What Trayvon Martin Says About Our Politics

What Trayvon Martin Says About Our Politics


The tragic shooting of 17-year old Trayvon Martin presents some very raw political and public policy dimensions that are certain to rear their ugly head in the coming weeks. While some might argue that it’s a bit unseemly and cynical to raise politics as Martin’s family and others are still grieving, the reality is that it’s a necessary analysis.

It won’t go unnoticed that the killing occurred in Florida, which will serve as a key battleground state during the 2012 elections.  The state itself will be hotly contested, and some observers point to the caustic 2000 election decision as an unfortunate model.  Given the state’s very diverse racial demographics, including its large Black and Latino populations, Martin’s shooting may end up becoming an emotional flashpoint that will eventually translate into mobilization on a massive scale.  Brace for that in a big way, particularly if Martin’s shooter, George Zimmerman, continues to roam free despite his, to date, unapologetic confession to the killing.

The Florida State Conference NAACP is already setting the tone for what will eventually turn into a tense showdown if Sanford, FL police continue to act casually about it. “Given America’s history of racial prejudice and an ongoing pervasive pattern of racial profiling of its minority population, Florida NAACP President Adora Obi Nweze requested the Department of Justice detail personnel to ‘immediately review the facts, ensure that the Sanford Police Department conducts an impartial, thorough and prompt investigation of the circumstances,” was the official statement from the state conference.

While at it, the DOJ may want to evaluate Florida’s controversial “Stand Your Ground” law, an out Zimmerman is using to its fullest at the moment. “The police have said Mr. [George] Zimmerman, when he was questioned, indicated that he was acting in self-defense, that [Martin] had attacked him and that he had the right to protect himself with a weapon,” noted CNN legal contributor Paul Callan. “Florida is one of about 15 states in the United States that have something called a ‘Stand Your Ground’ law…. And it’s very easy to assert self-defense in Florida.”

Beyond Zimmerman’s point-blank-range and senseless shooting of Martin, the case will serve as a grassroots staging ground for activists ready to show the world what’s wrong with Florida – and American society.  Organizations such as the NAACP were already targeting Florida for its passage of Voter ID laws and other suppression tactics that appear focused on diminishing Black, Latino, senior and youth support for Democrats in the upcoming elections.  Maybe this case will push impacted voters to understand what’s at stake.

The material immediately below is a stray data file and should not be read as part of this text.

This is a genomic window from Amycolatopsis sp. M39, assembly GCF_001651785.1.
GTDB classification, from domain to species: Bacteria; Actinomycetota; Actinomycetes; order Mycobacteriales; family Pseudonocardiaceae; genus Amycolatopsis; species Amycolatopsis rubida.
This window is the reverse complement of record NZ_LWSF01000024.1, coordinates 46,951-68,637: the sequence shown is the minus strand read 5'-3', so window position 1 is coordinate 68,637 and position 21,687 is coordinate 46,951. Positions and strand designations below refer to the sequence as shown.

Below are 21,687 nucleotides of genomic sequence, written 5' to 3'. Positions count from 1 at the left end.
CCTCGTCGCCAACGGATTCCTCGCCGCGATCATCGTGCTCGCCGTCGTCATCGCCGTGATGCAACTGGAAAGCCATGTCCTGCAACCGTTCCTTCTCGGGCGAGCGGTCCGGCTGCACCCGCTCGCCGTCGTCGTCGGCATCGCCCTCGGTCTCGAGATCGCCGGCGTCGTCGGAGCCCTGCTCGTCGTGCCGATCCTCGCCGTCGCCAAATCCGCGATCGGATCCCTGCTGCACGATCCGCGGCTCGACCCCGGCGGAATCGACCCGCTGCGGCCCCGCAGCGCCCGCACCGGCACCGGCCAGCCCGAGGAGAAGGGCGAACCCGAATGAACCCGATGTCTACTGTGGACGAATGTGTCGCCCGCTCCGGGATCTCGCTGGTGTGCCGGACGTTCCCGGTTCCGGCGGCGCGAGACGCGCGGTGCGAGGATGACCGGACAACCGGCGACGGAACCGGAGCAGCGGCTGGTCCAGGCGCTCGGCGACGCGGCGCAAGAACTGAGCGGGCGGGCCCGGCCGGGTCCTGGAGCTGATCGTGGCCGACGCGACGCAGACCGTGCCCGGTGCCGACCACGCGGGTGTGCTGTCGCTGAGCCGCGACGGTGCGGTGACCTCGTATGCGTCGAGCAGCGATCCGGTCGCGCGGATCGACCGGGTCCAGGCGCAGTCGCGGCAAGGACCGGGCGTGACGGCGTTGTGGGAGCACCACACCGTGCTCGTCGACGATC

The Martin case adds another unsettling layer to that. A White man senselessly killing a Black boy who was “’armed’ only with a bag of Skittles and a can of ice tea” as Nweze puts it in her pointed letter to Attorney General Eric Holder symbolizes what National Urban League President Marc Morial described as an “attack” on Black America when presenting NUL’s 2012 State of Black America report.  Thus, the Martin case is the personification of some very troubling trends, from the implementation of voter suppression laws to crumbling public schools and a disproportionate number of Black youth – especially Black males – who are being targeted for excessive suspensions and punishment or incarceration.

Could Martin’s death become a tipping point for African Americans in the 2012 elections?  It’s possible.  But, it depends on the amount of spotlight and whether activists can link the tragedy to an increasingly urgent situation for Black America at-large. The growing national attention to the incident puts both sides of the political aisle on notice.  Republicans will be blamed for the hostile climate that led to Martin’s death, particularly as details about “Stand Your Ground” start emerging.  Democrats, particularly the Obama Administration, will be pressed to offer both public response and recourse; some may urge the President to express something on the subject (compared to his quick to-the-rescue beer summit for Ivy League Black studies professor Henry Louis Gates, Jr.).  But, watch for Obama’s very cautious pause and silence triggered by fear of reprisal from critical White votes at the polls.  He’ll let his Attorney General, the Congressional Black Caucus and others handle it.

What we do know is that the Trayvon Martin case says a lot about the state of our politics at the moment.  It’s not very post-racial and, yes, it is very tense and polarized.  Certain elements in the political process, including decision makers from state legislatures to Capitol Hill, are holding the gun.  People of color are in the cross-hairs.  And the only thing we seem to be armed with these days is a high unemployment rate and a sense that the future is not looking as bright.


  1. Fantastic commentary. Trayvon Martin's case is showing American exactly how "progressive" our society is when it comes to race relations. Why is a teenage boy carrying skittles and ice tea a threat? Unlike George Zimmerman, Trayvon Martin has no criminal record and appears to be a normal kid. However even if the victim had a trouble past, no one has a right to steal his life like Zimmerman. My gut is telling me that the police is protecting him which is why they refuse to release the 911 tapes. If Zimmerman was Black and Martin was White, there would have been an arrest. When did cops are taking suspects of MURDER at their word instead of doing a full investigation of the facts? Since Zimmerman has a prior battery charge, he should have been held in custody. I say let the DA charge him and Zimmerman can prove his defense theory in a a court of law. I address these issues as well on my blog. http://www.themoxiesophic.com